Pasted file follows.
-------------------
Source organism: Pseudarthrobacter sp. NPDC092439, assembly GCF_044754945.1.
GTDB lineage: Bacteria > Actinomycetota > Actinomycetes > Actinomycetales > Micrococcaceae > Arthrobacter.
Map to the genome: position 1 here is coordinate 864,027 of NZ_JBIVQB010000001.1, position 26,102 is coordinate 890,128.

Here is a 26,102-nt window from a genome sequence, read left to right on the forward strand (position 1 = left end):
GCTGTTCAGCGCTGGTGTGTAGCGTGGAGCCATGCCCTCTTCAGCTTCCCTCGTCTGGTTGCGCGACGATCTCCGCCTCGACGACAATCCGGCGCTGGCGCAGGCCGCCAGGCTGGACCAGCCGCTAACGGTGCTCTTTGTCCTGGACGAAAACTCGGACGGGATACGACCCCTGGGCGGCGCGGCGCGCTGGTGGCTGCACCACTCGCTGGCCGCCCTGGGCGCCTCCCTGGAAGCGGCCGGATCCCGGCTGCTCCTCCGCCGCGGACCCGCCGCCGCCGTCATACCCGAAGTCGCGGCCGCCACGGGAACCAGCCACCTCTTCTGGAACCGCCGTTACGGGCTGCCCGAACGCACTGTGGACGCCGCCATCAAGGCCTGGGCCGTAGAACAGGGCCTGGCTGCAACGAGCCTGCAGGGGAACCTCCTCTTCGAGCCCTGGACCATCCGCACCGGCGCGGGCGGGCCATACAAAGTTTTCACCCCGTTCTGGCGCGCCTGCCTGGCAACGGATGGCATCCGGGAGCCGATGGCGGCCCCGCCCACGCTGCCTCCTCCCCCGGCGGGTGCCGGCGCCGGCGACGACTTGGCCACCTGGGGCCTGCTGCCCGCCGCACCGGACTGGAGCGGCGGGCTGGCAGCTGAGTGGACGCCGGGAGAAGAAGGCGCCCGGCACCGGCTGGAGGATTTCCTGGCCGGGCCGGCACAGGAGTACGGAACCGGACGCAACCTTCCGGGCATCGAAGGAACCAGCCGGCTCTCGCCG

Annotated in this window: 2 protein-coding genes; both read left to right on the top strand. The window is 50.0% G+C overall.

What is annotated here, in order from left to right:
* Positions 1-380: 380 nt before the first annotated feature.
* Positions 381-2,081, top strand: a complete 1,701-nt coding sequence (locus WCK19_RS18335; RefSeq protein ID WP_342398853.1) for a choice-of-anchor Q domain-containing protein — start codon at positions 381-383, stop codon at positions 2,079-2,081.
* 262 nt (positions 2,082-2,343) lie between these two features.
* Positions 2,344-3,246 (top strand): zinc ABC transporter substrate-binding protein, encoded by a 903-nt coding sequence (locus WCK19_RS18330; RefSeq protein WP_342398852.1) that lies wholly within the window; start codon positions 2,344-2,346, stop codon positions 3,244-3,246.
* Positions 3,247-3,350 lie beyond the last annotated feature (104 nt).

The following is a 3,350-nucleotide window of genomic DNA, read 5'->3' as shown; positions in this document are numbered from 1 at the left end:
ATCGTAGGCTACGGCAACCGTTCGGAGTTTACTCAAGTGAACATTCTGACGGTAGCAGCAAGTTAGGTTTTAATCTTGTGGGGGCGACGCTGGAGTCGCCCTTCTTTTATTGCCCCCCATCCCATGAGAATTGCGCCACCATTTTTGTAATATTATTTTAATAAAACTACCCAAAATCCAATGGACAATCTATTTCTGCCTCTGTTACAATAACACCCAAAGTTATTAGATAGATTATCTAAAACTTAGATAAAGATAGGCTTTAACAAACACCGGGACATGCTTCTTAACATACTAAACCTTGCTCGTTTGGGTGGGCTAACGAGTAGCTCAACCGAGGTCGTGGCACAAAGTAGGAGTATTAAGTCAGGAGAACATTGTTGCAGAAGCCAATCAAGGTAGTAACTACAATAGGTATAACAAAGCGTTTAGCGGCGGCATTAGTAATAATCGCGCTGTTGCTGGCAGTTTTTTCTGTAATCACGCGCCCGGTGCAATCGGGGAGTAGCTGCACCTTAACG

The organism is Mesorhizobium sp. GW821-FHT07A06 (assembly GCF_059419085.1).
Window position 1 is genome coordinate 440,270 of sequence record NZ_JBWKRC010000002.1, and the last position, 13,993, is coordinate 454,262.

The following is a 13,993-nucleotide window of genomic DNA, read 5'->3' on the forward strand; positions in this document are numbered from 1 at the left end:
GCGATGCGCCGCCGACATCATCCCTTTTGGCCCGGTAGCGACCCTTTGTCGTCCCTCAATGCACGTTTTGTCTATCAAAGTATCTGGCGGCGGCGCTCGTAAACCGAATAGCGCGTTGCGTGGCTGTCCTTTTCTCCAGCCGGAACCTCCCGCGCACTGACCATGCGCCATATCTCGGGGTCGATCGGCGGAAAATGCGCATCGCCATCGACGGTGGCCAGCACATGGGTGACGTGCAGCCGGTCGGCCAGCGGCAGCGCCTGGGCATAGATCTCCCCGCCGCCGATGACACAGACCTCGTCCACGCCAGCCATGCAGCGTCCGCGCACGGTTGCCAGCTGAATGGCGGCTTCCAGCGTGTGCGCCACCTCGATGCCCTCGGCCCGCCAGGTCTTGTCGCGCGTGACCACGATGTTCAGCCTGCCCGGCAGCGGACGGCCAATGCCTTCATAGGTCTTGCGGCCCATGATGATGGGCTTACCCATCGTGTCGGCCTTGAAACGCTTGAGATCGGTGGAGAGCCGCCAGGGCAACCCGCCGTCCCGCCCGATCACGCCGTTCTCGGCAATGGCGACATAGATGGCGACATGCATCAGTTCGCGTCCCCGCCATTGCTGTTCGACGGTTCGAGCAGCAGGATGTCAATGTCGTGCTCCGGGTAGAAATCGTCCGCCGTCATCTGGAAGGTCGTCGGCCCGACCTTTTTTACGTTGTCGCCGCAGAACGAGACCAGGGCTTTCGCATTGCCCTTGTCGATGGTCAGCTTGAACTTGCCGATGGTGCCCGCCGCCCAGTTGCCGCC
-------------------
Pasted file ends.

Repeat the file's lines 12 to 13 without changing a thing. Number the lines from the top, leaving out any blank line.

* Positions 3,247-3,350 lie beyond the last annotated feature (104 nt).

The following is a 3,350-nucleotide window of genomic DNA, read 5'->3' as shown; positions in this document are numbered from 1 at the left end: